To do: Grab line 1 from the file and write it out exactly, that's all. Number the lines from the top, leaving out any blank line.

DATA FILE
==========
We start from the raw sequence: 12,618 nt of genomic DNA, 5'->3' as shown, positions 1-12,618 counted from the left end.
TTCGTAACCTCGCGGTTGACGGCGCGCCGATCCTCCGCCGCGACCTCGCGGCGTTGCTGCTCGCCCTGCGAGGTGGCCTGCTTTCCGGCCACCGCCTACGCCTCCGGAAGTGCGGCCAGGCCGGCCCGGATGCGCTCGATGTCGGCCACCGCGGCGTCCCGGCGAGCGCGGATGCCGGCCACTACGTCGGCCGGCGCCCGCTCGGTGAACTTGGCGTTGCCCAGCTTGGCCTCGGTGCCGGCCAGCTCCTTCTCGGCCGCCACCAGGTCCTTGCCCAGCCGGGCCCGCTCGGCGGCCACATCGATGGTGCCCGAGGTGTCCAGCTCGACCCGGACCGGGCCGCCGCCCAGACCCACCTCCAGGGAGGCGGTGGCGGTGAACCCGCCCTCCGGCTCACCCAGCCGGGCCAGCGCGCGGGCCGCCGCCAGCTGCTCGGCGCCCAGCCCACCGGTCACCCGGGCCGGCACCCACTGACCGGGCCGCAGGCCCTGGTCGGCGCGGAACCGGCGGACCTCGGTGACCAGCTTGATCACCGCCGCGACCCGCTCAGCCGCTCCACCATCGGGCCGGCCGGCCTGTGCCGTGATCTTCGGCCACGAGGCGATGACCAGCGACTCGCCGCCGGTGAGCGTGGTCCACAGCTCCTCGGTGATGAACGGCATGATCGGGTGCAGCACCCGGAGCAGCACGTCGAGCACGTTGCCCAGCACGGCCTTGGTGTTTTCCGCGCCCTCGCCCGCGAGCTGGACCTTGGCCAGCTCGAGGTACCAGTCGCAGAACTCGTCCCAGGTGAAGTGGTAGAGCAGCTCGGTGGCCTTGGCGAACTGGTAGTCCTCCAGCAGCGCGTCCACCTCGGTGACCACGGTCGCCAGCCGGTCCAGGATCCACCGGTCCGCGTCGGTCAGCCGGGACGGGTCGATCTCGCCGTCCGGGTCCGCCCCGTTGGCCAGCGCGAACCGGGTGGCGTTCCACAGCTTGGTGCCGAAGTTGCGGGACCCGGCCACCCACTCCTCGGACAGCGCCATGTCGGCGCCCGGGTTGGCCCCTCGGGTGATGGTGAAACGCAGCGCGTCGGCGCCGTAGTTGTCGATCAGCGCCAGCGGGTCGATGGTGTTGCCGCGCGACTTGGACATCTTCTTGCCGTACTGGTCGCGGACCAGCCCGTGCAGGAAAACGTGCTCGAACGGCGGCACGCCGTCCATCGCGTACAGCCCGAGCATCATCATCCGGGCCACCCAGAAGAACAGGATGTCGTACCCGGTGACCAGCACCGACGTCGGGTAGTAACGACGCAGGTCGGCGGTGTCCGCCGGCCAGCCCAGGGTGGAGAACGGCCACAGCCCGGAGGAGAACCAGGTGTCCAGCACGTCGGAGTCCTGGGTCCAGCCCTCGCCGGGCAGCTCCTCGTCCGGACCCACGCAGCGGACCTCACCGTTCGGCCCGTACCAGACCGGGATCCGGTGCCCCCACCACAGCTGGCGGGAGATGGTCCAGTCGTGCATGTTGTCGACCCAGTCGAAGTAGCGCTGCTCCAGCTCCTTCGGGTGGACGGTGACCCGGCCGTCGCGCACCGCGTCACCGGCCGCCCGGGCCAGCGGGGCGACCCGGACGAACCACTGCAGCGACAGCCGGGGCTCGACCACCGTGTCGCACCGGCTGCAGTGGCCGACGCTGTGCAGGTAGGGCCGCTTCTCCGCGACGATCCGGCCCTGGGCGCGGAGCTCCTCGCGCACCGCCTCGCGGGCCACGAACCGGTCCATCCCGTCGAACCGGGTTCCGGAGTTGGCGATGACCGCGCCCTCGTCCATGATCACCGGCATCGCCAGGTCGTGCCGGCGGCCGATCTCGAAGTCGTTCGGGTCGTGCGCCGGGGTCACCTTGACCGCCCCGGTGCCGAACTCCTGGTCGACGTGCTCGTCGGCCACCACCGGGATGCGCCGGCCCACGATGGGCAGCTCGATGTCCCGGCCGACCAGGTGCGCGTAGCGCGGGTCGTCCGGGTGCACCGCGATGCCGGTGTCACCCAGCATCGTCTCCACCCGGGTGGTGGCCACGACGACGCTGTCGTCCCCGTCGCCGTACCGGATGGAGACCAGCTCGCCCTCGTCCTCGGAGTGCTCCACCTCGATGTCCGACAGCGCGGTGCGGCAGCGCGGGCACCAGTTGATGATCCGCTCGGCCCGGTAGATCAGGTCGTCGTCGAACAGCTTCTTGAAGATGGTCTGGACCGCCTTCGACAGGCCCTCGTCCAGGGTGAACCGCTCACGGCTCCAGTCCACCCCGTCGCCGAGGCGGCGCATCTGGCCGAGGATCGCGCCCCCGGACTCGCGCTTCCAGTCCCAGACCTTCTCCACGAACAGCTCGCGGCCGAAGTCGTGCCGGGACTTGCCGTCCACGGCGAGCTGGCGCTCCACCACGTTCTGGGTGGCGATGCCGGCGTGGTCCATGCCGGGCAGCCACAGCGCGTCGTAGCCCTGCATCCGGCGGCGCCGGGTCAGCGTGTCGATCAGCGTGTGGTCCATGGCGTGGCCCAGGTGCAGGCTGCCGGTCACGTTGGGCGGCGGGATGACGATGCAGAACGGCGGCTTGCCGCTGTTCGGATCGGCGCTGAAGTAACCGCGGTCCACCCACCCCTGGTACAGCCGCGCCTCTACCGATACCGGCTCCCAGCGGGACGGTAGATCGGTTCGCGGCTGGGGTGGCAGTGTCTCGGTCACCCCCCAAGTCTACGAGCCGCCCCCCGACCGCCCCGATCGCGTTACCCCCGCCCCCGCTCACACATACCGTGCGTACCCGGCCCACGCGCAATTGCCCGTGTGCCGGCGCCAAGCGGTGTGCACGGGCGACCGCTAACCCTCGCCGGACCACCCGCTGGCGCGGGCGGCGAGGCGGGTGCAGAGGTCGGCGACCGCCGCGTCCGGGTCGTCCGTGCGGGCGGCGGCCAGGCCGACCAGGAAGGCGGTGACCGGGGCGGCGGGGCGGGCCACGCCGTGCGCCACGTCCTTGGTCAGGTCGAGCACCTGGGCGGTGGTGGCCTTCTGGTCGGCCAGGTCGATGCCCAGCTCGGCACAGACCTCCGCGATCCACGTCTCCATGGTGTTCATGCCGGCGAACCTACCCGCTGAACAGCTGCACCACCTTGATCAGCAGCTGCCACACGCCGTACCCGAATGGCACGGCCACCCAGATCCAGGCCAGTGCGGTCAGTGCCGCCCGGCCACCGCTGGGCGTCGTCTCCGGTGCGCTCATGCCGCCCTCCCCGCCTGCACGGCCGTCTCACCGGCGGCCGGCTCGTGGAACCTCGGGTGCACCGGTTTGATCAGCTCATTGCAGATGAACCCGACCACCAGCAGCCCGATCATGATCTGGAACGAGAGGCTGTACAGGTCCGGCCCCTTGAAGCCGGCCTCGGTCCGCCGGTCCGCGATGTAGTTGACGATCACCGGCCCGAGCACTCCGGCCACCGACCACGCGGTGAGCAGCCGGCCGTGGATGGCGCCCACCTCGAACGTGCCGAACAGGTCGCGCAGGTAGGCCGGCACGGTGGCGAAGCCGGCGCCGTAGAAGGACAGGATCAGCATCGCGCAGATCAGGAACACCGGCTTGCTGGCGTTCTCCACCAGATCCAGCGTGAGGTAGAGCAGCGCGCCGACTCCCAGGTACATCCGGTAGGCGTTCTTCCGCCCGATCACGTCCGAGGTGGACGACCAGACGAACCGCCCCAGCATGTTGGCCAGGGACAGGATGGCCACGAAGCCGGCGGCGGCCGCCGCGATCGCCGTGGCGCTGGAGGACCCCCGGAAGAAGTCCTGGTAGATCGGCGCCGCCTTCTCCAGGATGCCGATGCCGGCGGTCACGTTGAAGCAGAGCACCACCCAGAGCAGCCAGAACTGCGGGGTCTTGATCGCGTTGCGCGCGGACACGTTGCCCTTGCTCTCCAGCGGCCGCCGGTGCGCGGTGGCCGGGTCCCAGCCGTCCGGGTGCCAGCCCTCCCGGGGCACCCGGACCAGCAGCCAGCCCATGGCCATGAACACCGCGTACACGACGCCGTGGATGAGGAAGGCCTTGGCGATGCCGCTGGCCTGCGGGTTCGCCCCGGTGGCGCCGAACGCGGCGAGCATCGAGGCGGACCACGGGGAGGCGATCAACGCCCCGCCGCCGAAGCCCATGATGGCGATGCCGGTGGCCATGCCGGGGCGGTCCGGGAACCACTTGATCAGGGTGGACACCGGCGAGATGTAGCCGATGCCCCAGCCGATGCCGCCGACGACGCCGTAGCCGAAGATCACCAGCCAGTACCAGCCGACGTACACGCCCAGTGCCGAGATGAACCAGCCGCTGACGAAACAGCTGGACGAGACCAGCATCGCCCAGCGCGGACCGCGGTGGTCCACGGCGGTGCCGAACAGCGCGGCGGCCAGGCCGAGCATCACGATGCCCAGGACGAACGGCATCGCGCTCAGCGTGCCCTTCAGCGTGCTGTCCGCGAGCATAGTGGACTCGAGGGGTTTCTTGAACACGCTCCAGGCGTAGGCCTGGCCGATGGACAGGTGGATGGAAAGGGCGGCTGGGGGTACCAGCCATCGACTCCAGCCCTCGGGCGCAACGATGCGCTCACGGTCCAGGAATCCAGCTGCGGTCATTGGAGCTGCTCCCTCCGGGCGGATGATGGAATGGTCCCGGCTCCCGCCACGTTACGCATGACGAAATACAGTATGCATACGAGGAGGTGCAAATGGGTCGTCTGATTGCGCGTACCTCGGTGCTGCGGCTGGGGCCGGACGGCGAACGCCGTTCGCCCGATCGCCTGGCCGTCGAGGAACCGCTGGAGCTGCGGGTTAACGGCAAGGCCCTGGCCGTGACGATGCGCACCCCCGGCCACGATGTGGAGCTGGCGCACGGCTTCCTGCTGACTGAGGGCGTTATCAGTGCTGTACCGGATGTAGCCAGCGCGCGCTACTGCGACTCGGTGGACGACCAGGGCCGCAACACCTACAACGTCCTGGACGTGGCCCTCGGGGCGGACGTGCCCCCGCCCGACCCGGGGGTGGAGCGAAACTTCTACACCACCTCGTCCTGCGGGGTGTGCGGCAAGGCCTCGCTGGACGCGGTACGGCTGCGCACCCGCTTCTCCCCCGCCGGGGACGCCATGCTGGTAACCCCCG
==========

We start from the raw sequence: 12,618 nt of genomic DNA, 5'->3' as shown, positions 1-12,618 counted from the left end.